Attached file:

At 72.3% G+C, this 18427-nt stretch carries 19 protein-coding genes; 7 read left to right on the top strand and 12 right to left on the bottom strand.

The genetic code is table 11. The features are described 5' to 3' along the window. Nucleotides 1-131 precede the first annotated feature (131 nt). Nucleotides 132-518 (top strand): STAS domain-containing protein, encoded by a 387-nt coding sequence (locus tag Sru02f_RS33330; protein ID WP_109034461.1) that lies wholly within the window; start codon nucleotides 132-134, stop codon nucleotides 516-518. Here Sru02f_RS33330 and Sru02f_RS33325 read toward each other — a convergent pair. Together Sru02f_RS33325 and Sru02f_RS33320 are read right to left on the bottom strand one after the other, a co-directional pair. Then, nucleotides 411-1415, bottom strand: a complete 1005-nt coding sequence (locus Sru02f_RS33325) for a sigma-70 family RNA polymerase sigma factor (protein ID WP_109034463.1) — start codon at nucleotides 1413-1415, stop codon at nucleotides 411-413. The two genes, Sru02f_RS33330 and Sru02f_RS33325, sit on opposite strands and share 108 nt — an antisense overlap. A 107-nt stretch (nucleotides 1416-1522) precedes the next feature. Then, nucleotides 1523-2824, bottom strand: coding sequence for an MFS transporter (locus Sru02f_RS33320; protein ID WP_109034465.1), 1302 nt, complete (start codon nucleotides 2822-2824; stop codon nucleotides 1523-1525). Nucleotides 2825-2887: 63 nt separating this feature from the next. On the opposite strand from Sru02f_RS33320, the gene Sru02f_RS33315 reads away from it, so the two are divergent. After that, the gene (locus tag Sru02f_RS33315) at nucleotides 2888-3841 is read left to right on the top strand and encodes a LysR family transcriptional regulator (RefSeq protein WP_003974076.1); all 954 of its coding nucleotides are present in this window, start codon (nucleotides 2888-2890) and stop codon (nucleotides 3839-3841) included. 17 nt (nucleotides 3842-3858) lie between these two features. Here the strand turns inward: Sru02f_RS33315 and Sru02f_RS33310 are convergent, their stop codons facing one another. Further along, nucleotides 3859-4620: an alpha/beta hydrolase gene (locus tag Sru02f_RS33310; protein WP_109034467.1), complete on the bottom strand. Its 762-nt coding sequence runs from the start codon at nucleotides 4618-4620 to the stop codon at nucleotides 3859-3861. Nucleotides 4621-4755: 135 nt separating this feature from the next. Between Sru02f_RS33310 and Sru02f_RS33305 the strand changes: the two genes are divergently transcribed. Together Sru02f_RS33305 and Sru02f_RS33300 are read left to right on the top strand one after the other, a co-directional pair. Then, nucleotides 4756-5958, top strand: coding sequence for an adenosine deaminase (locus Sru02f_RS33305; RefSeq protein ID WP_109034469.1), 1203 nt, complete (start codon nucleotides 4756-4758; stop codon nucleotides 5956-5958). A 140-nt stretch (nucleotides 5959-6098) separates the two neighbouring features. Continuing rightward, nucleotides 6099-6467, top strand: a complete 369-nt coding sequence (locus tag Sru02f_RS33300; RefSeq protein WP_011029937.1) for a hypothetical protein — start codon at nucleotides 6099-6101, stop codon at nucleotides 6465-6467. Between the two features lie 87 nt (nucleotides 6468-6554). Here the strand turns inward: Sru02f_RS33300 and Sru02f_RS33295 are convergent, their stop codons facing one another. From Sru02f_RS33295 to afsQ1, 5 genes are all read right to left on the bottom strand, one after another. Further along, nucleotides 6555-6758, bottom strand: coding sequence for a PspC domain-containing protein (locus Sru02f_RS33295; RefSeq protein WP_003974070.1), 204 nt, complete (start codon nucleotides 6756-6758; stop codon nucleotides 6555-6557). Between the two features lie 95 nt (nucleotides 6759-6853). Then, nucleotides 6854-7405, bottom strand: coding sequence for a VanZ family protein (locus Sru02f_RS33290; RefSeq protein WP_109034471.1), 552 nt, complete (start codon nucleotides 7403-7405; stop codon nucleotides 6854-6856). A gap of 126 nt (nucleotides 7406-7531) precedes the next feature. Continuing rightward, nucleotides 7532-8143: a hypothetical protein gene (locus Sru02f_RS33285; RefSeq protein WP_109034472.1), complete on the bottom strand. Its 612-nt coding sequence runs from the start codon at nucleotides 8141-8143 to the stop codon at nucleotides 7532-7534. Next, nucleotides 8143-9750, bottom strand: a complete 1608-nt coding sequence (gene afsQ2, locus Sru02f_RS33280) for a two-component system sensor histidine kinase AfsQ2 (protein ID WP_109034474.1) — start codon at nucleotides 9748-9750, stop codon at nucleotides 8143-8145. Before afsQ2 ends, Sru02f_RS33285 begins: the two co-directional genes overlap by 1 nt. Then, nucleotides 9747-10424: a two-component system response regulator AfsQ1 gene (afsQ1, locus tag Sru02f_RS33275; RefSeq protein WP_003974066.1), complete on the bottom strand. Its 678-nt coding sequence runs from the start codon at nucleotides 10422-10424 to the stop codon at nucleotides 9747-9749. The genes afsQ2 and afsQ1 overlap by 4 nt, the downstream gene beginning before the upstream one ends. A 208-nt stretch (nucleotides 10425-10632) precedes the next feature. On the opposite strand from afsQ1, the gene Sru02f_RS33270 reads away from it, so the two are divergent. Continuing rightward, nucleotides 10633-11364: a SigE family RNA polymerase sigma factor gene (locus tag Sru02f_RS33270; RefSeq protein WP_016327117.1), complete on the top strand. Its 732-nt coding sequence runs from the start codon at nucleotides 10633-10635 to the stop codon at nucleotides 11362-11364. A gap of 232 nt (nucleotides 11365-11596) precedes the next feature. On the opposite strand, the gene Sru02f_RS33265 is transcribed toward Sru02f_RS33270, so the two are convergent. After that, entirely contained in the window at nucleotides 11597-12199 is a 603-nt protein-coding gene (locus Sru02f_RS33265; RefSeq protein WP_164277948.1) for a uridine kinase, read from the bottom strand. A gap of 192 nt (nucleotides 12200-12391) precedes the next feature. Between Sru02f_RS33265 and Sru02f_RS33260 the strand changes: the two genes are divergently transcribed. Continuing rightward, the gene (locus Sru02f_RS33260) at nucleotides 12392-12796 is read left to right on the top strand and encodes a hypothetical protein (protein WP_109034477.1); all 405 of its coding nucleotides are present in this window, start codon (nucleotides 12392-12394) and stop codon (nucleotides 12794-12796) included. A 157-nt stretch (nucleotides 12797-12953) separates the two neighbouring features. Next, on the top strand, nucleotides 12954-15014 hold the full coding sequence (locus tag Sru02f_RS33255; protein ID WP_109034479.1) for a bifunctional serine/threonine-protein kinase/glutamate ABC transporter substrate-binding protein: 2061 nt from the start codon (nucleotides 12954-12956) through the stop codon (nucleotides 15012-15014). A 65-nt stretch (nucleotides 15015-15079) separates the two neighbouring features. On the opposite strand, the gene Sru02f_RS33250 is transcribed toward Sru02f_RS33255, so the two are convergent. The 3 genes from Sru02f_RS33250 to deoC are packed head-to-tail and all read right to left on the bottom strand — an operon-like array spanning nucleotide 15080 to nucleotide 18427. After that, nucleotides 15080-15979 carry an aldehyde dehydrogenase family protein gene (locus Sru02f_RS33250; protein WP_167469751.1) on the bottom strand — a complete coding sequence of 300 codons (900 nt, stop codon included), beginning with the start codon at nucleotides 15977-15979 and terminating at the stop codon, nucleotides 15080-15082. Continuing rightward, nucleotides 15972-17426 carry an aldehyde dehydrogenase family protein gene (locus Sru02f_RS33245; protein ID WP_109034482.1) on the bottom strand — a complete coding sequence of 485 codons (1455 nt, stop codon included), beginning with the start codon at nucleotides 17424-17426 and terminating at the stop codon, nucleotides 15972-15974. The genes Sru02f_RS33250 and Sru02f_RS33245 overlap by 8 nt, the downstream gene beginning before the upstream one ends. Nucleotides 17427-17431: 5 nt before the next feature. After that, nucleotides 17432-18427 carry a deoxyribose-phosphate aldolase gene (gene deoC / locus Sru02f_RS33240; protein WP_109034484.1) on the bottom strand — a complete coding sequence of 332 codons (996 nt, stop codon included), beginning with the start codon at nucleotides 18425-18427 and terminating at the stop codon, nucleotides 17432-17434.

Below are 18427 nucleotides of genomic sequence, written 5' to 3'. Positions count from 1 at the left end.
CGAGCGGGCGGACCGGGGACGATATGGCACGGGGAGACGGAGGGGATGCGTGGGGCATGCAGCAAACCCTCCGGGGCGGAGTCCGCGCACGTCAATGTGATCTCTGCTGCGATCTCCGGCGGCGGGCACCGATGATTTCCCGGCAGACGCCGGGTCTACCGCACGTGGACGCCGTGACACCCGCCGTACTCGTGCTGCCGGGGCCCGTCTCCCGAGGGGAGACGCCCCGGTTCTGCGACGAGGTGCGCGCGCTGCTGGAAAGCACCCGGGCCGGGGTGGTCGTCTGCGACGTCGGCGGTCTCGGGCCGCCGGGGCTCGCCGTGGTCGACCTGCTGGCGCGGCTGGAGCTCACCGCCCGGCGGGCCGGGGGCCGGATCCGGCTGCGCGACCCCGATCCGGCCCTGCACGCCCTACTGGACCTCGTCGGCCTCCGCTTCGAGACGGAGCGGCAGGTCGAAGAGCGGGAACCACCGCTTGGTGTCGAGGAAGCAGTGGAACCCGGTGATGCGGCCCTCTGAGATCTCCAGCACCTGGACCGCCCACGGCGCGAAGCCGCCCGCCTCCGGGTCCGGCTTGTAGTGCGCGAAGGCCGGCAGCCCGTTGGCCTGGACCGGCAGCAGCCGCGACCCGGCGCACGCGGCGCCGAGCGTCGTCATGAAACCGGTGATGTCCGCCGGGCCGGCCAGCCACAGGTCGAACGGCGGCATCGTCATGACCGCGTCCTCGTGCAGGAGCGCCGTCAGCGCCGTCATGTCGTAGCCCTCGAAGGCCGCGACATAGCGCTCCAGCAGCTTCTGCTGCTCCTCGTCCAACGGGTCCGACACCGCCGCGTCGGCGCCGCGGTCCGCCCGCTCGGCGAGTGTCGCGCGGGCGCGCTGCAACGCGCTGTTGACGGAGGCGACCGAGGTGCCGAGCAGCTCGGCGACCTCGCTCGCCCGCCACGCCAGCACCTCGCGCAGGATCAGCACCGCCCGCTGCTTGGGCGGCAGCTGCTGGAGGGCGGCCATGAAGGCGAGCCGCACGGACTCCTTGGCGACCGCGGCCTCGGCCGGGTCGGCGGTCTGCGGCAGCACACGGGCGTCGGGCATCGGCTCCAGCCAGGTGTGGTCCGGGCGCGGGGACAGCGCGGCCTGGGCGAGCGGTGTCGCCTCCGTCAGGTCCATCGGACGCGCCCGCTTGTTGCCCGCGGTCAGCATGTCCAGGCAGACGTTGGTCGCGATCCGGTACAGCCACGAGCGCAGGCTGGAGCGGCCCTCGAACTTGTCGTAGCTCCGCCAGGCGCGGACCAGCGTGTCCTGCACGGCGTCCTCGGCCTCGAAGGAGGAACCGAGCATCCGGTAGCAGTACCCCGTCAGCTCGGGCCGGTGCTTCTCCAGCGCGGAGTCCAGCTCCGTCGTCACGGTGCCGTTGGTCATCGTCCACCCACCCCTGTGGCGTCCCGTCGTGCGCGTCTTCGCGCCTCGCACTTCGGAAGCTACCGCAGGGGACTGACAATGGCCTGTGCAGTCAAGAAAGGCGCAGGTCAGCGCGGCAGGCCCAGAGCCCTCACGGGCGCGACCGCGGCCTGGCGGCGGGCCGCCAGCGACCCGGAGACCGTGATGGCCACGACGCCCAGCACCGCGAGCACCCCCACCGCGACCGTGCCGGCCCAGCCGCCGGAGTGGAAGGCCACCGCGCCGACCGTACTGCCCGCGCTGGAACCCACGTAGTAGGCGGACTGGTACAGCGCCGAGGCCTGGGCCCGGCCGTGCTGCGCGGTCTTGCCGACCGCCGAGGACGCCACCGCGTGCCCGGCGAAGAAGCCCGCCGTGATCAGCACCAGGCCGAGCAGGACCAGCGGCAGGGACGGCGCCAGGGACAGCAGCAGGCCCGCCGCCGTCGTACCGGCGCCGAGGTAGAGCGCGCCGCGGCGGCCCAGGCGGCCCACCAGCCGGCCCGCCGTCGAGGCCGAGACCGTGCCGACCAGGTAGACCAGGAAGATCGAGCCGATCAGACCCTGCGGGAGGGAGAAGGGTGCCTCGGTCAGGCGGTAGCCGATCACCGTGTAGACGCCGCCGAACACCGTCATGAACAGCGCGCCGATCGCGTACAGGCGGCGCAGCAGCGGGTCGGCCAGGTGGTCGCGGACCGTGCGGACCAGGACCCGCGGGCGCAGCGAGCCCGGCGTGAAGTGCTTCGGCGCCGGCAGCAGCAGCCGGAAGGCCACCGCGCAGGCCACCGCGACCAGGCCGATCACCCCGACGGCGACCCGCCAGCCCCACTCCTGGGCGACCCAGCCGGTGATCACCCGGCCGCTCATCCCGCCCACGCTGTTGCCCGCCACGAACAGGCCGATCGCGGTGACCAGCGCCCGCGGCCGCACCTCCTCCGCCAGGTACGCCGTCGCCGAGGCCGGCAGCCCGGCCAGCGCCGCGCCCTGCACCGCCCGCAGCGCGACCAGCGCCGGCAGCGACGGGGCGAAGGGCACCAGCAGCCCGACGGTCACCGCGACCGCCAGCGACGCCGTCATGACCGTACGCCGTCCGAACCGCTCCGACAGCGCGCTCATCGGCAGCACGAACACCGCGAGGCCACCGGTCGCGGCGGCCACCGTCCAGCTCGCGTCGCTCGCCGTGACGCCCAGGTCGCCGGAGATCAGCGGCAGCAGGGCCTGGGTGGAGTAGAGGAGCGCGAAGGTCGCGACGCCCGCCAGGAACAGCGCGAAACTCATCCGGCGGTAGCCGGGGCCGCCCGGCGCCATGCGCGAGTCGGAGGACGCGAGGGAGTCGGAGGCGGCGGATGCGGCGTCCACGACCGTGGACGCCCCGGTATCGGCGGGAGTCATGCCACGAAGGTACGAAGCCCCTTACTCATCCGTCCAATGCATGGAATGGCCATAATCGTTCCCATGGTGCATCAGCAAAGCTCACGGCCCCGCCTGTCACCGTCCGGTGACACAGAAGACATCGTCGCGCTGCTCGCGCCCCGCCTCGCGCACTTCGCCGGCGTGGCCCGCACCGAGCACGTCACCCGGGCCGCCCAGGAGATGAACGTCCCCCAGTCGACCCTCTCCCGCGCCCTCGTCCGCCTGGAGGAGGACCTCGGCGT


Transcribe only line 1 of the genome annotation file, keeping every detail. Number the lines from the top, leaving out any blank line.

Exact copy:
At 72.3% G+C, this 18427-nt stretch carries 19 protein-coding genes; 7 read left to right on the top strand and 12 right to left on the bottom strand.